Montreal consists of several different parts which this city willingly opens up to outsiders. Since coming into existence in the 16th and 17th century, it has changed its name from Ville-Marie to Montreal. The name also refers to the actual Mont Royal, a panoramic platform on top of the city. Discovered by a French legation and since then captured in its fascinating French culture, the main language spoken here truly is French. Francais is everywhere: On signs, in restaurants, on TV, etcetera.
While I and most likely other Americans had imagined that the majority of natives fluently speak the language of English, only slightly over 50 percent of fellow Montrealers are able to communicate in Anglais. And when they do, you will most certainly hear an accent; unless you are talking to a particularly skilled young chap. I found this trait rather charming than frustrating, but then I also had the advantage of having learnt French in school and already being acquainted with the one or other foreign phrase. While I did not have trouble communicating in English and being understood, I did on occasion run into the one or other grumpy looking citizen who refused to answer me in English when asking him for a favor (such as taking a picture).
When sitting over a wonderful dish of possibly the best Italian pizza eaten so far (yes, Montreal also has a history of Italian immigrants), I got the chance to speak to a born-and-bred local who was happy enough to tell me more about the Quebecer culture. It is no unusual to start with French in school and then learn English later-on as a teenager (this would explain the accent in most people I’ve spoken to). It is further not unusual to for French Canadians to be regarded as lower class by the rest of Canada and to be looked down upon. This explains the animosity both sides of the country display, according to him, which is a pity if really true and which I never knew about. I must say that I found the Eastern Canadian culture far more interesting than what I have so far encountered from West Canada, but that is still unexplored lands to me.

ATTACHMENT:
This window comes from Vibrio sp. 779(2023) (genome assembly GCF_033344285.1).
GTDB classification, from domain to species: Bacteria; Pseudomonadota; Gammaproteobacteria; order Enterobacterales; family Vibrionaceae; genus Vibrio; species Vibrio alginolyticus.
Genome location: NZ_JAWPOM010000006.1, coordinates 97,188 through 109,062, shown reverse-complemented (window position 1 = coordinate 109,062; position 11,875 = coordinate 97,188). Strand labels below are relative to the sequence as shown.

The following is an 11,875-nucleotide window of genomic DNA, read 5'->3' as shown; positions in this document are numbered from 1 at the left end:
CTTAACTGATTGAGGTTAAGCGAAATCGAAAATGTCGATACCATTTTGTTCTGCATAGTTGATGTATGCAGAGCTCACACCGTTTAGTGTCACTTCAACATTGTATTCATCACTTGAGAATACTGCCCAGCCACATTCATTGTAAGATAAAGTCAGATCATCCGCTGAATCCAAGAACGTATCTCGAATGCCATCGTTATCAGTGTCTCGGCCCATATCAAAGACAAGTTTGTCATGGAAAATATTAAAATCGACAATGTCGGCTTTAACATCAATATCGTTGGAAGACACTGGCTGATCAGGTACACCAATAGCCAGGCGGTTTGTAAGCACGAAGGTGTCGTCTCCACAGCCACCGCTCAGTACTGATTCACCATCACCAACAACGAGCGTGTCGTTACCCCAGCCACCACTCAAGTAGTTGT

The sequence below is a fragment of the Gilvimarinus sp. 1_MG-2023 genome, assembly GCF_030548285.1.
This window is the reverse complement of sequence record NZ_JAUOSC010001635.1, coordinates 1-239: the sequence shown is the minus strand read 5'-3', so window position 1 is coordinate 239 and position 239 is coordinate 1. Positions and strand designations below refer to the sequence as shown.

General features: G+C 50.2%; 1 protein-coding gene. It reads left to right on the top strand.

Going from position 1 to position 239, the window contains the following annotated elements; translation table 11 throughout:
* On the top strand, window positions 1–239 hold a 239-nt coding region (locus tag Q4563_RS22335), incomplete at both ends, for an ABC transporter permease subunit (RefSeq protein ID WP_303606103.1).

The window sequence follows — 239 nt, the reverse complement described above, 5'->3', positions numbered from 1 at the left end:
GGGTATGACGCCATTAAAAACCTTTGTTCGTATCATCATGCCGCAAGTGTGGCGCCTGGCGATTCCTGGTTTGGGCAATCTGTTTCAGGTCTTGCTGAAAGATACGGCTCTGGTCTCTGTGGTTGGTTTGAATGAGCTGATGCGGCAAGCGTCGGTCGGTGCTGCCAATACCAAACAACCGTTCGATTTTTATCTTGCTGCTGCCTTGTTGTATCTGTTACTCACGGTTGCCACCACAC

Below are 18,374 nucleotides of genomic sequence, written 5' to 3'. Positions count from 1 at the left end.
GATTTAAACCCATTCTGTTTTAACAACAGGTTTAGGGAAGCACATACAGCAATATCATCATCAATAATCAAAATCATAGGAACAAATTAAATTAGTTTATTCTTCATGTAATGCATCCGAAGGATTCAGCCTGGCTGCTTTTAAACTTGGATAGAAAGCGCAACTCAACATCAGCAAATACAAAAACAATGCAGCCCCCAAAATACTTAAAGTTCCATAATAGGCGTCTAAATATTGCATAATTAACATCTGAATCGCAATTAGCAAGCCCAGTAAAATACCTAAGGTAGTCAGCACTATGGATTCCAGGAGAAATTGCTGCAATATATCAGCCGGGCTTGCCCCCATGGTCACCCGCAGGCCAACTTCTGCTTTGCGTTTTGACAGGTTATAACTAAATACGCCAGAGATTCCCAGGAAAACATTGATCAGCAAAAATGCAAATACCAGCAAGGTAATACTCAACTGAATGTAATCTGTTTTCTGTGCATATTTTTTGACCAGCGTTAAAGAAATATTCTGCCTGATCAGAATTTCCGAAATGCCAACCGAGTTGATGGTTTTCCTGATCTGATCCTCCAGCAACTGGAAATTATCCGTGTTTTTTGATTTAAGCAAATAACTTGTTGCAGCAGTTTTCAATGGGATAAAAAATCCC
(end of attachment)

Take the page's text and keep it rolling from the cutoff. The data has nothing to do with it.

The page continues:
With so many districts looking like a typical American city, one has managed to stand out to me: The historic part of the Royal Mountain, which I personally find the most interesting. Be it because I like cobble stone paths and nice churches. Be it because it reminded me of some old cities in Deutschland, my home country. Either way, I do not stand alone in this opinion and that must mean something. Past the Rue Saint Catherine and Chinatown, right next to the wonderful Notre Dame you can walk down to this part of town fairly easily.
When I got here on my second day of the trip, I was starving for some good French-Canadian Cuisine. A fellow hosteller had recommended “Le Poutine:” A dish of fries served with gravy and curd cheese. While it was great to try out, it certainly tastes like what it sounds: A fast food dish with a nice topping, filling my stomach only until the evening hours. After walking up and down the main cobble street, I ended up in the Vieux Port, also known as the Old Harbor. It was here that another cultural festival happened to be held that weekend: A Middle-eastern fair which offered a few bands, fortune tellers, and many exotic looking stands.